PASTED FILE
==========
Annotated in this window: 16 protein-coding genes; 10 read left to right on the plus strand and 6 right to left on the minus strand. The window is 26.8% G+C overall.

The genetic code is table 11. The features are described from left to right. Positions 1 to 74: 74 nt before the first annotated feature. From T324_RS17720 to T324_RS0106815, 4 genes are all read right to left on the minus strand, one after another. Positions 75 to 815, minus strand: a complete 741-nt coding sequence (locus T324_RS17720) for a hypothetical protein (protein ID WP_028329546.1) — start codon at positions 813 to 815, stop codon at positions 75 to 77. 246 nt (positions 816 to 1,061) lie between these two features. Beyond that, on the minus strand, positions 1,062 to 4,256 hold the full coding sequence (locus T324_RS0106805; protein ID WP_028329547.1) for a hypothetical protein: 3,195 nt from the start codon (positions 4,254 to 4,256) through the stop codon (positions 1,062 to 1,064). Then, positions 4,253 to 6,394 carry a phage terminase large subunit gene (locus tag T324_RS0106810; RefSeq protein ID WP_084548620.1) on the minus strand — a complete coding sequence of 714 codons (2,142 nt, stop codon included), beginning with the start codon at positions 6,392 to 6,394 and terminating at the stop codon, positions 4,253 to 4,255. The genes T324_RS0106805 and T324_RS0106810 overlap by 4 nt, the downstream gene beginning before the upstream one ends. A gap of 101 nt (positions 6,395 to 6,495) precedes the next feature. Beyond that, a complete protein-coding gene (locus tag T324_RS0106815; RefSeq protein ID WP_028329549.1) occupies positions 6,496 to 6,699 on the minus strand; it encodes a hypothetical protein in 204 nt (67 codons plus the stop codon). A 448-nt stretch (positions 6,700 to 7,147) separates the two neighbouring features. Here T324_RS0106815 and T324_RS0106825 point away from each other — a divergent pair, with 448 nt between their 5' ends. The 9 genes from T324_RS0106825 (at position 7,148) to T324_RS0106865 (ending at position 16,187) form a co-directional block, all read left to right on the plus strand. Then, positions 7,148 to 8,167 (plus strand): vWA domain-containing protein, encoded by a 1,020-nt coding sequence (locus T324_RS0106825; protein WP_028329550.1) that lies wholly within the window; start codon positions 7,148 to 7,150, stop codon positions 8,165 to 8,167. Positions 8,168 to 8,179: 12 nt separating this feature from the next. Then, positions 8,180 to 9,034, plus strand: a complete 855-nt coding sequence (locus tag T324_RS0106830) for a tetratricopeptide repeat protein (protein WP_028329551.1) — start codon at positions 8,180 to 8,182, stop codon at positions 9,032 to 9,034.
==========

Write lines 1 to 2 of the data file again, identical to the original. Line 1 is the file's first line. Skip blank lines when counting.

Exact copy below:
Annotated in this window: 16 protein-coding genes; 10 read left to right on the plus strand and 6 right to left on the minus strand. The window is 26.8% G+C overall.

The genetic code is table 11. The features are described from left to right. Positions 1 to 74: 74 nt before the first annotated feature. From T324_RS17720 to T324_RS0106815, 4 genes are all read right to left on the minus strand, one after another. Positions 75 to 815, minus strand: a complete 741-nt coding sequence (locus T324_RS17720) for a hypothetical protein (protein ID WP_028329546.1) — start codon at positions 813 to 815, stop codon at positions 75 to 77. 246 nt (positions 816 to 1,061) lie between these two features. Beyond that, on the minus strand, positions 1,062 to 4,256 hold the full coding sequence (locus T324_RS0106805; protein ID WP_028329547.1) for a hypothetical protein: 3,195 nt from the start codon (positions 4,254 to 4,256) through the stop codon (positions 1,062 to 1,064). Then, positions 4,253 to 6,394 carry a phage terminase large subunit gene (locus tag T324_RS0106810; RefSeq protein ID WP_084548620.1) on the minus strand — a complete coding sequence of 714 codons (2,142 nt, stop codon included), beginning with the start codon at positions 6,392 to 6,394 and terminating at the stop codon, positions 4,253 to 4,255. The genes T324_RS0106805 and T324_RS0106810 overlap by 4 nt, the downstream gene beginning before the upstream one ends. A gap of 101 nt (positions 6,395 to 6,495) precedes the next feature. Beyond that, a complete protein-coding gene (locus tag T324_RS0106815; RefSeq protein ID WP_028329549.1) occupies positions 6,496 to 6,699 on the minus strand; it encodes a hypothetical protein in 204 nt (67 codons plus the stop codon). A 448-nt stretch (positions 6,700 to 7,147) separates the two neighbouring features. Here T324_RS0106815 and T324_RS0106825 point away from each other — a divergent pair, with 448 nt between their 5' ends. The 9 genes from T324_RS0106825 (at position 7,148) to T324_RS0106865 (ending at position 16,187) form a co-directional block, all read left to right on the plus strand. Then, positions 7,148 to 8,167 (plus strand): vWA domain-containing protein, encoded by a 1,020-nt coding sequence (locus T324_RS0106825; protein WP_028329550.1) that lies wholly within the window; start codon positions 7,148 to 7,150, stop codon positions 8,165 to 8,167. Positions 8,168 to 8,179: 12 nt separating this feature from the next. Then, positions 8,180 to 9,034, plus strand: a complete 855-nt coding sequence (locus tag T324_RS0106830) for a tetratricopeptide repeat protein (protein WP_028329551.1) — start codon at positions 8,180 to 8,182, stop codon at positions 9,032 to 9,034.